Gum Disease

Gum disease, also called periodontal disease, is an infection that can harm your oral health by affecting the gums around your teeth. This condition can result in tooth loss and is not easy to detect since it does not cause pain. During routine checkups, your dentist will check for any signs of periodontal disease by examining the area between your gums and teeth.

What causes gum disease?

periodontitisThe accumulation of plaque, a bacterial substance that adheres to teeth, is responsible for the onset of gum disease. Failure to eliminate plaque through proper oral hygiene practices, such as brushing, flossing, and regular dental checkups, can result in the buildup of toxins that can harm the gums. Periodontal disease occurs beneath the gum line and creates tiny pockets that separate the gums from the teeth. The condition has two stages, namely, gingivitis and periodontitis.

  • Gingivitis ‘ During the initial phase of gum disease, the gums appear red and swollen and are prone to bleeding. Fortunately, this stage is reversible and can be resolved by implementing a daily oral care routine of brushing and flossing.
  • Periodontitis ‘ If left untreated, gingivitis can progress into periodontitis, which can cause irreparable damage to the gums and teeth-supporting bone. Periodontitis-infected gums can lead to teeth becoming loose, falling out, or requiring removal by a dentist. It’s crucial to address gingivitis promptly to avoid these potential consequences.

Periodontal disease can be triggered by various factors that should be considered. These factors include:

  • Poor oral hygiene: Inadequate brushing, flossing, and infrequent dental check-ups
  • Tobacco use: Smoking or using tobacco products weakens oral health and impairs the immune response
  • Genetic predisposition: Certain genetic variations can make individuals more susceptible to gum infections.
  • Hormonal changes: Fluctuations during puberty, pregnancy, and menopause can make gums more sensitive.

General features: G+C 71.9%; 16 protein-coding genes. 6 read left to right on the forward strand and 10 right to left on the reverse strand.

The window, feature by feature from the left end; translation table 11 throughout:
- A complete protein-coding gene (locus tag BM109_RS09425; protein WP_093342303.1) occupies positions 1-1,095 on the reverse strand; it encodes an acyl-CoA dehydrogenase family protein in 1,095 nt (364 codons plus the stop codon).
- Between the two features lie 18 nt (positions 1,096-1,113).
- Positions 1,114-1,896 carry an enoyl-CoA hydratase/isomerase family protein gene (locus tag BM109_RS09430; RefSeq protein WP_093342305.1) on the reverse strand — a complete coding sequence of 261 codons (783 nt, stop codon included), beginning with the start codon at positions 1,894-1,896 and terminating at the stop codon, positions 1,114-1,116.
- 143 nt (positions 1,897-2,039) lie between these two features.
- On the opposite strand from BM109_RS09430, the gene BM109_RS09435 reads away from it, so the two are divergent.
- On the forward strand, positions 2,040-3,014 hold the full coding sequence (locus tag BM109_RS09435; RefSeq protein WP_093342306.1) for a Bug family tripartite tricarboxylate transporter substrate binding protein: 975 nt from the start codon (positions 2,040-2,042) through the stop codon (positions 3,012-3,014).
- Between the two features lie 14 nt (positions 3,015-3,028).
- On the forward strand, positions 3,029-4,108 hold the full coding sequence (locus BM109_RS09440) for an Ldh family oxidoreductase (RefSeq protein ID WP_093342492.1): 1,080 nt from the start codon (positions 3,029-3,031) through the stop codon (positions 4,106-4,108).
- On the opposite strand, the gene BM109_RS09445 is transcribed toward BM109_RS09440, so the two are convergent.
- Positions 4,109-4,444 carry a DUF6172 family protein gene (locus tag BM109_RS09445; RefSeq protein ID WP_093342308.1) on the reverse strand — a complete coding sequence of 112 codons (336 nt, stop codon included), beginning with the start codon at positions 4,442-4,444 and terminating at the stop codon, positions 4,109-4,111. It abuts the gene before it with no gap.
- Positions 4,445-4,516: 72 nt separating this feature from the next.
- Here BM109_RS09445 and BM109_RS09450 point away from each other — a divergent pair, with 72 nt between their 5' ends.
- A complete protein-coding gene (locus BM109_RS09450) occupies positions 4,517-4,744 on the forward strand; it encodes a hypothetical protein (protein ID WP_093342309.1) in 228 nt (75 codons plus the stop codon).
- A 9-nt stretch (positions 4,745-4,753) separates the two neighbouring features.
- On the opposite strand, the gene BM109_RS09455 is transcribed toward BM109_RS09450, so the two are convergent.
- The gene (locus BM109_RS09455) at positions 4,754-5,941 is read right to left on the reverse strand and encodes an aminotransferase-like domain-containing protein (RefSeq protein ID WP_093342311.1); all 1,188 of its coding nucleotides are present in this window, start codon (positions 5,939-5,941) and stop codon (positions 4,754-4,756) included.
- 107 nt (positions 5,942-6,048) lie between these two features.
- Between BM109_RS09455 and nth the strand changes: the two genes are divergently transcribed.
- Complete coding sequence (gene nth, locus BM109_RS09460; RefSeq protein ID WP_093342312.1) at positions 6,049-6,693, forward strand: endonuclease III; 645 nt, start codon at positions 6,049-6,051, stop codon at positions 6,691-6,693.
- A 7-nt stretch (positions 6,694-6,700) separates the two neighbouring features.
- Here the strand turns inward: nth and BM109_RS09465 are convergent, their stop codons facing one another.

• Systemic diseases: Conditions like diabetes and cardiovascular diseases weaken the immune system.
  • Medications: Some medications and their side effects can increase the risk of gum disease.
  • Poor nutrition: A diet lacking essential nutrients weakens the immune system and hampers oral health.
  • Stress: Chronic stress weakens the immune response and can lead to harmful oral habits.

While it is possible to have periodontal disease and not be aware of it, specific symptoms may indicate its presence. These symptoms include:

  • Red, swollen, or tender gums: Healthy gums should appear pink and firm. If your gums are red, swollen, or tender, it may be a sign of gum inflammation.
  • Bleeding gums: Bleeding while brushing, flossing, or eating hard foods is abnormal.
  • Persistent bad breath: Halitosis or persistent bad breath can indicate gum infection.
  • Receding gums: If your teeth appear longer than usual or if you notice that your gums are pulling away from your teeth, it may be a sign of gum recession. 
  • Loose or shifting teeth: As periodontal disease progresses, the supporting structures of the teeth, including the gums and bone, can be damaged. 
  • Changes in bite or fit of dentures: If your bite feels different or your dentures no longer fit properly, it could be due to bone loss.

Treatment for Gum Disease:

The way gum disease is treated differs depending on the extent of the condition. Common treatments include:

  • Non-surgical options like using at-home periodontal trays and scaling and root planing (deep cleaning)
  • Periodontal surgery and laser gum surgery
  • Dental implants.

Preventing Gum Disease

Prioritizing routine dental checkups and periodontal examinations is essential to maintain your overall health and smile health. Proper oral hygiene practices at home can reduce the likelihood of ever experiencing gum disease and losing teeth. Remember to brush your teeth regularly, clean between them, follow a balanced diet, and schedule regular dental appointments to maintain your healthy smile.